“Write without pay until somebody offers pay. If nobody offers within three years, the candidate may look upon this circumstance with the most implicit confidence as the sign that sawing wood is what he was intended for.” – Mark Twain
Since we live in a day and age where blogs are a booming avenue for aspiring artists of all kinds, a nagging thought has been bothering me. It’s a struggle that’s been sitting in the back burner of my mind for aeons.
It’s got to be a little bit of both. People sacrifice your rights for exposure. There are so many different publications out there that are accepting submissions from freelancers. Most of them are digital. In the olden days, people like Emile Zola, Balzac, and George Orwell would write political and literary pieces for publication and the recognition that would inevitably come with it.
Anyone with an internet connection can create content and post it online. There’s a difference between knowing how to blog well and knowing how to write stuff and click “publish”. Just because a hopeful blogger has hits, doesn’t mean they’ll turn into a blossoming book publisher. I used to think blogs were just channels for artistic noise, but now I see that without them, countless writers and photographers would go unnoticed. Photojournalism has gotten a huge boost from blogs; it’s an awesome phenomenon. Some of my favorites are Rania Khalek (social justice), Cristian Mihai (writing), and Ma Cuisine et Vous (French food porn).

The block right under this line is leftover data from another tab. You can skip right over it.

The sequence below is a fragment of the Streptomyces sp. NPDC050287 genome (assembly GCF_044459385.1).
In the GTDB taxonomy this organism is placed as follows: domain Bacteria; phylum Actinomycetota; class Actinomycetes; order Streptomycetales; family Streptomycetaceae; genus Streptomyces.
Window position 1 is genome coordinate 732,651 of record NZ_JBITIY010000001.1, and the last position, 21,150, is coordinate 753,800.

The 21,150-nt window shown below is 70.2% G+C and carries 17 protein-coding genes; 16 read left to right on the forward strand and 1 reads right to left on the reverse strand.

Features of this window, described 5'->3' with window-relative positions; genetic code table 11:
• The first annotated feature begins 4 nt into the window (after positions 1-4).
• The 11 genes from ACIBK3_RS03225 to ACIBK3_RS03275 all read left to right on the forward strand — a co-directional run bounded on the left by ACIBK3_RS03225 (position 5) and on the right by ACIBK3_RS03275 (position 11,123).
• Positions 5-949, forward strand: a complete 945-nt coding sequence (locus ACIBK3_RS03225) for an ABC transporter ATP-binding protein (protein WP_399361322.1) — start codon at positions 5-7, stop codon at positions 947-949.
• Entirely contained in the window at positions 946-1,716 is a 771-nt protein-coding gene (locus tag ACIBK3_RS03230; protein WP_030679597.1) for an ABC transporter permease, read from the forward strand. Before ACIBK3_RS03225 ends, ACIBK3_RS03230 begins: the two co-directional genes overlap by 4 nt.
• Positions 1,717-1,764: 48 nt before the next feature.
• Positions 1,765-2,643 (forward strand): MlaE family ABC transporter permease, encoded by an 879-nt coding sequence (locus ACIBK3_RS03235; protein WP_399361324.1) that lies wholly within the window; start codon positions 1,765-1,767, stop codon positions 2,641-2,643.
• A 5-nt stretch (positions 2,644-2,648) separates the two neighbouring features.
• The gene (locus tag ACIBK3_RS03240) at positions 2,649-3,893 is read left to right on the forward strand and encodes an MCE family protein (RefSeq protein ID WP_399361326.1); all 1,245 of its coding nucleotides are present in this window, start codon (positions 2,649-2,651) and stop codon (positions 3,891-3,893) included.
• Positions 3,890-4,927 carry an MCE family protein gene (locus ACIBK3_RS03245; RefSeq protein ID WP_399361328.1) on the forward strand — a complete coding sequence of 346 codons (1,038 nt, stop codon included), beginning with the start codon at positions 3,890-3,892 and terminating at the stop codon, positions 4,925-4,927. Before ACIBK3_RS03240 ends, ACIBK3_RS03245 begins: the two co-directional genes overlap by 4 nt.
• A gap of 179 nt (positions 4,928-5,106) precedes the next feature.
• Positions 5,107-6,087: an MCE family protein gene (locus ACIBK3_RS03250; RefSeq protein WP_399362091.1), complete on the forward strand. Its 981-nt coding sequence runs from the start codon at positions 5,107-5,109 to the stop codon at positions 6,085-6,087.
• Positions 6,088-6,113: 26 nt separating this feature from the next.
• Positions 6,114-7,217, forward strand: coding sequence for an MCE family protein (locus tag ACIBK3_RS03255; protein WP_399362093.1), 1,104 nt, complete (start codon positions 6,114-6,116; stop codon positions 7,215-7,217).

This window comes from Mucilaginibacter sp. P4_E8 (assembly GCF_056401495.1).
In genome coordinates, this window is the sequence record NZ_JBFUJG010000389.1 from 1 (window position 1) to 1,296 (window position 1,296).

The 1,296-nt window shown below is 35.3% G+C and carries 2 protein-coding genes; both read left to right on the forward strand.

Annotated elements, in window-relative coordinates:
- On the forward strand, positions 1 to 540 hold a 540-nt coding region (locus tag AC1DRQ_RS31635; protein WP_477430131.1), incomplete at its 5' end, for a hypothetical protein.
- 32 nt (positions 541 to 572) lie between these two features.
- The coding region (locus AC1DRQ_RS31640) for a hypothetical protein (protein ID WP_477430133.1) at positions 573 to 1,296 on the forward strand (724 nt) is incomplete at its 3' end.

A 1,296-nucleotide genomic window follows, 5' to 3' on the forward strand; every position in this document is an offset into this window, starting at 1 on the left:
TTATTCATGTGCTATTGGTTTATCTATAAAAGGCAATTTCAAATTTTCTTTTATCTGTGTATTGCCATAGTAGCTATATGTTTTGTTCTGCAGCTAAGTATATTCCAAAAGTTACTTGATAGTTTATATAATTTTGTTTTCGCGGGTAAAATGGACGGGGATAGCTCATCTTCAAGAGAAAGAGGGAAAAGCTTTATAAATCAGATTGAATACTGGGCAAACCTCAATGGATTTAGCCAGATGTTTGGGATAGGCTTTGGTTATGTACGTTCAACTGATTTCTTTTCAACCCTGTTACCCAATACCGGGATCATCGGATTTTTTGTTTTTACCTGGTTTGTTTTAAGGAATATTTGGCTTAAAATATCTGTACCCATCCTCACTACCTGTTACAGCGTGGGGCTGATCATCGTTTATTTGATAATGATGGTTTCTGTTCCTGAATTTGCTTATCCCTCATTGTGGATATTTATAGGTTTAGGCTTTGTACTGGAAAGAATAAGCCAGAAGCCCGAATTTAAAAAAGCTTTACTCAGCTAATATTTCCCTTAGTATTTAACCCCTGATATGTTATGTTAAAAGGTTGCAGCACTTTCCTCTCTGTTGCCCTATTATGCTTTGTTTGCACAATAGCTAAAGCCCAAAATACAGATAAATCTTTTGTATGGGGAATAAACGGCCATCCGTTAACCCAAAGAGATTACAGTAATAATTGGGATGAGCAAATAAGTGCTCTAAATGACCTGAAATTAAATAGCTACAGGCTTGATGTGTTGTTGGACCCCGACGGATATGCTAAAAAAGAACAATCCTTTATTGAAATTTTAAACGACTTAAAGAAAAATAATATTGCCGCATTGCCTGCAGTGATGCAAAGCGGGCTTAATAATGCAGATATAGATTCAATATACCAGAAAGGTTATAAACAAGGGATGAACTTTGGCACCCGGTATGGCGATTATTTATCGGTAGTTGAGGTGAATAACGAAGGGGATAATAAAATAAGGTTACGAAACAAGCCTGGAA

Writers have the option of forgoing the harrowing publishing process and simply self-publishing via Amazon. Thought Catalog recently started putting out e-books. At $1.99 a pop, it’s no surprise that portable pdf files are a huge revenue booster for high-visibility blogs. They also give freelancers a chance to add a couple lines to their CV. It’s like in the HBO TV show ‘Girls’, when Hannah goes “You guys, I just wrote my first e-book !” (Sidenote : I don’t actually watch that show, I just turned it on when that line was being broadcast.)
Mark Twain’s quote rings true with all the artists hopping in to the blogosphere from every corner of this lonely planet. Before blogs, people wrote for pamphlets. All we can do is roll with the punches and learn how to navigate this complicated, virtual sphere.
What are your thoughts on blogging ? Is it a useful democratic tool, or a sneaky way to steal others’ content ?